Day 129: The Whites, NH

Two evenings ago, my attempt to reach the base for the summit of Mount Washington (elevation: 5,157 feet - Mt. Washington's elevation: 6,288 feet) was thwarted due to weather. Within the span of one hour, the temperature dropped 30° and I was pelted with rain and hail driven by 70 mph winds (recorded, not estimated). The first time the wind pushed me over I thought that someone had tackled me. Three miles of trail still lay ahead of me, including a 1,500 foot climb, all exposed, all above tree line. That night, for the first time on  this hike, I walked south on purpose. It had taken me an hour to get to this point. My return trip to the safety of the hut took 2 1/2 hours. 

Attempt number two begins this morning. The weather is supposed to be much better, with 120 miles of visibility from the summit.  

 

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Day 117: Hanover, NH - 1,744 miles

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The theme for the past 10 days of this hike has been, "Nothing goes according to plan, and that's okay." It started in Dalton, Massachusetts when my original plans for lodging fell through, and I wound up at the house owned by a trail angel who lets hikers stay in his yard. Tom Lavardi has been hosting hikers for nearly 35 years. Purely by coincidence, Lemmy and I stayed at Tom's place on the same day as the Massachusetts craft beer festival.  This led to an accidental zero, and what turned out to be one of my most fun days on the trail.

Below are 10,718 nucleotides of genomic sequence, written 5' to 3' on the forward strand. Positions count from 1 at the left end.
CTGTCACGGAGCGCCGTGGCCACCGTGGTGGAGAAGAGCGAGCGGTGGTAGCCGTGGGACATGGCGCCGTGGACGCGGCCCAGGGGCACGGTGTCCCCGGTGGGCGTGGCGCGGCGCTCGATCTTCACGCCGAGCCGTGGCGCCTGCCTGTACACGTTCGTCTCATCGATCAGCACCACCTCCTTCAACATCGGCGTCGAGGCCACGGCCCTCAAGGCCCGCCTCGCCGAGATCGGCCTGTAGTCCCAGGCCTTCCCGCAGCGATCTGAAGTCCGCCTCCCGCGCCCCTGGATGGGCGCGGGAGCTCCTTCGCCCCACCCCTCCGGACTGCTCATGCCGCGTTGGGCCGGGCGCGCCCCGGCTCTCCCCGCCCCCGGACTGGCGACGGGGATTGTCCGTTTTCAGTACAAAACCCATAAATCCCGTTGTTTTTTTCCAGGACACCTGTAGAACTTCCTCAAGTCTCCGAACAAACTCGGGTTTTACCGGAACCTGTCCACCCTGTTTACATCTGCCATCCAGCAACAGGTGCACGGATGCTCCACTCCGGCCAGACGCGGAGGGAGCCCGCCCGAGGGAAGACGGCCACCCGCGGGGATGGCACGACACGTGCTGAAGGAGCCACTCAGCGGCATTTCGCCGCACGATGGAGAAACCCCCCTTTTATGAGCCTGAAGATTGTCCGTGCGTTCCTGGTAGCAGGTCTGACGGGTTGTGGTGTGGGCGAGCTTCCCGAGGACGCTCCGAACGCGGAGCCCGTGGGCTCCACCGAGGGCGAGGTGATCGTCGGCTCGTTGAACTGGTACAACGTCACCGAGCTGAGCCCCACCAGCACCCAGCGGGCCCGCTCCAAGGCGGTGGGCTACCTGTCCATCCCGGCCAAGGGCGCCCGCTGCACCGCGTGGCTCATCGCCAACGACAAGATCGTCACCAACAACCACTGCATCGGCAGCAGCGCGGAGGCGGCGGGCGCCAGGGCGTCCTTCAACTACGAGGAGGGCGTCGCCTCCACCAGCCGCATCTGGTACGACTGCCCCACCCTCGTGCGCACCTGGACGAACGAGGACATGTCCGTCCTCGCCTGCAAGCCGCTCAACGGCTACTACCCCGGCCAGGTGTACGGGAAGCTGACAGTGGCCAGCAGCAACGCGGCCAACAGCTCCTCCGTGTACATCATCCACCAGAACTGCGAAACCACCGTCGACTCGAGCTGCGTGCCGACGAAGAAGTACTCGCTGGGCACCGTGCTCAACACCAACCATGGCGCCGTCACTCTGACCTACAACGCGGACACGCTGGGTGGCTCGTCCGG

Tom's yard is a Big Agnes ad. 

Tom's yard is a Big Agnes ad. 

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Two days after I left Tom's, I met RZA (pronounced "rizza"), the pizza enthusiast I mentioned in my last post. As you may recall, he suggested that I join him for some slack packing as we entered Vermont. Again, this was completely off the script. With the help of his mom, we managed to knock out over 100 miles in 4 1/2 days. 

Thanks, whoever hiked these chairs up here!

Thanks, whoever hiked these chairs up here!